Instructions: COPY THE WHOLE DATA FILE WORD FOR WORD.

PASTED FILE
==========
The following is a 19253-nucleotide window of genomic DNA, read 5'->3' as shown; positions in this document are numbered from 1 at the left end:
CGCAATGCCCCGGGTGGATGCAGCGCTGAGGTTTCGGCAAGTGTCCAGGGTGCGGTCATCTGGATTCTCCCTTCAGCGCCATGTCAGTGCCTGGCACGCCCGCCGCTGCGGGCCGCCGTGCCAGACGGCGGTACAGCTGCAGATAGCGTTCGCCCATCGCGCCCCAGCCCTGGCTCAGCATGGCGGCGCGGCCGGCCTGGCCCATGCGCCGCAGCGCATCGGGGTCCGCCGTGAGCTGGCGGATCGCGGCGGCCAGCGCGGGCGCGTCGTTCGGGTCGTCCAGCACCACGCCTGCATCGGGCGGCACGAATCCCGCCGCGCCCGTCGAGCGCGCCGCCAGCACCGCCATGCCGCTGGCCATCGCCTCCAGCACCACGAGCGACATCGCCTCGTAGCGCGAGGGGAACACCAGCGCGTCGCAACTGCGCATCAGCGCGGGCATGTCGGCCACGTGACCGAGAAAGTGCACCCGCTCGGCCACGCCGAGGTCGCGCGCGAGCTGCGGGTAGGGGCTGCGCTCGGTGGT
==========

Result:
The following is a 19253-nucleotide window of genomic DNA, read 5'->3' as shown; positions in this document are numbered from 1 at the left end:
CGCAATGCCCCGGGTGGATGCAGCGCTGAGGTTTCGGCAAGTGTCCAGGGTGCGGTCATCTGGATTCTCCCTTCAGCGCCATGTCAGTGCCTGGCACGCCCGCCGCTGCGGGCCGCCGTGCCAGACGGCGGTACAGCTGCAGATAGCGTTCGCCCATCGCGCCCCAGCCCTGGCTCAGCATGGCGGCGCGGCCGGCCTGGCCCATGCGCCGCAGCGCATCGGGGTCCGCCGTGAGCTGGCGGATCGCGGCGGCCAGCGCGGGCGCGTCGTTCGGGTCGTCCAGCACCACGCCTGCATCGGGCGGCACGAATCCCGCCGCGCCCGTCGAGCGCGCCGCCAGCACCGCCATGCCGCTGGCCATCGCCTCCAGCACCACGAGCGACATCGCCTCGTAGCGCGAGGGGAACACCAGCGCGTCGCAACTGCGCATCAGCGCGGGCATGTCGGCCACGTGACCGAGAAAGTGCACCCGCTCGGCCACGCCGAGGTCGCGCGCGAGCTGCGGGTAGGGGCTGCGCTCGGTGGT